U.S. Chamber Urges U.S. Administration to Rethink International Students Policy
Washington DC: U.S. Chamber of Commerce’s CEO Tom Donohue has released a statement regarding U.S. Immigration and Customs Enforcement’s latest regulations on international students.
The Chamber’s statement is a response to the U.S. Immigration and Customs Enforcement (ICE) announcement Monday stating that international students who are pursuing degrees in the United States will have to leave the country or risk deportation if their universities switch to online-only courses.
According to CNN, the move may affect thousands of foreign students who come to the United States to attend universities or participate in training programs, as well as non-academic or vocational studies.
In a news release on July 6, ICE said that students who fall under certain visas “may not take a full online course load and remain in the United States,” adding, “The U.S. Department of State will not issue visas to students enrolled in schools and/or programs that are fully online for the fall semester nor will U.S. Customs and Border Protection permit these students to enter the United States.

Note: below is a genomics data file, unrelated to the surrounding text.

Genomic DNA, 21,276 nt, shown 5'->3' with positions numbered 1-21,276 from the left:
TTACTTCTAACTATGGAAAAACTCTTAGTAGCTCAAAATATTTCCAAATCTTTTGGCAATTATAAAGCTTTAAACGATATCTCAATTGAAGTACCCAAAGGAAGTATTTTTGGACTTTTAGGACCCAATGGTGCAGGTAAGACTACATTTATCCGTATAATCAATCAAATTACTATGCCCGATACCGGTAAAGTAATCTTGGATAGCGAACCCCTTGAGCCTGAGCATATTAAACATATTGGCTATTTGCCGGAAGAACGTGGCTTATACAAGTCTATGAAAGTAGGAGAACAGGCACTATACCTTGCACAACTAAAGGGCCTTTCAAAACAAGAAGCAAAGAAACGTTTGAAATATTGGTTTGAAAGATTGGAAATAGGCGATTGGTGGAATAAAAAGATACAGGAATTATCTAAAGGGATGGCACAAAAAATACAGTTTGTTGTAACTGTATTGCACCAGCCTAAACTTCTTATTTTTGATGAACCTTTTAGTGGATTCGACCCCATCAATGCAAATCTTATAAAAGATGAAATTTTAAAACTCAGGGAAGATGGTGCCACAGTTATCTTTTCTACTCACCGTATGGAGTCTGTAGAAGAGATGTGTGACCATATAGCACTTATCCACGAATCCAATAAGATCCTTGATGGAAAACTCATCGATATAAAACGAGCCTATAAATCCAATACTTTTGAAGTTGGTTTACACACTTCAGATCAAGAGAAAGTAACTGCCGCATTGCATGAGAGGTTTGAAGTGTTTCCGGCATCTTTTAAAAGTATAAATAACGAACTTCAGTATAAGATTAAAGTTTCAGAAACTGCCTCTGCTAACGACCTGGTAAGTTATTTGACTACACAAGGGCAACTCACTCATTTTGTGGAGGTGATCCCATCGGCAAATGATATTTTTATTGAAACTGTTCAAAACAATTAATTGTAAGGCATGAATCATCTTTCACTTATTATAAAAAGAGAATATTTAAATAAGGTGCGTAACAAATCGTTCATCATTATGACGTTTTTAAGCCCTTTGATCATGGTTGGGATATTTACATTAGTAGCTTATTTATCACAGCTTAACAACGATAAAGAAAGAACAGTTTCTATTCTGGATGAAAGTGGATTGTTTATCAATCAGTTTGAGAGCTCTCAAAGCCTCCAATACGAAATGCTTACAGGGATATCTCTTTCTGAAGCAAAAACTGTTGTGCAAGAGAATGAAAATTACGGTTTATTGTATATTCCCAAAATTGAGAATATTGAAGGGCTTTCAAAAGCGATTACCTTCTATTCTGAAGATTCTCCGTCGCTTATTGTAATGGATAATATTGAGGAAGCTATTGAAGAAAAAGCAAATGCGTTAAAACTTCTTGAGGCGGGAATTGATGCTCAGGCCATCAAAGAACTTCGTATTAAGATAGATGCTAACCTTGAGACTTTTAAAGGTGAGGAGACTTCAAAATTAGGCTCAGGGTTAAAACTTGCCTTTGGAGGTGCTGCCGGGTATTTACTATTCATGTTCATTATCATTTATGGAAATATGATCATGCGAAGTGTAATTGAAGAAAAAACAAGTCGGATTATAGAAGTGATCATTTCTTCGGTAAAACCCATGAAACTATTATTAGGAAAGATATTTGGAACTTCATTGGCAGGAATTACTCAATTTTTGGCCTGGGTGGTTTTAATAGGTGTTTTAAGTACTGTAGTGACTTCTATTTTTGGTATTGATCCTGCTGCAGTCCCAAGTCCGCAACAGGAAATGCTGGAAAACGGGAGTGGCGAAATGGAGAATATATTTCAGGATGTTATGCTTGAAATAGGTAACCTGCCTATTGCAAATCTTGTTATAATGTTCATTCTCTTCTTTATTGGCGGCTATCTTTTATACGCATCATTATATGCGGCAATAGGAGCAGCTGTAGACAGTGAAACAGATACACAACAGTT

“The agency suggested that students currently enrolled in the US consider other measures, like transferring to schools with in-person instruction. There’s an exception for universities using a hybrid model, such as a mix of online and in-person classes.
U.S. Chamber CEO Tom Donohue states: “This policy could force tens of thousands of international students to leave the U.S. for reasons outside of their control and needlessly injects an immense amount of uncertainty into our nation’s higher education system at a time when colleges and universities are grappling with significant logistical and financial challenges.
“The chilling effect it will have on international student enrollment will inflict significant harm upon American colleges and universities, their students, the business community, and our economy.
“International graduates of U.S. universities are a critical source of talent for American businesses and the Chamber will consider its legislative and legal options should this policy remain in place. We urge the administration to rethink this ill-conceived policy.”
Read more here (via CNN).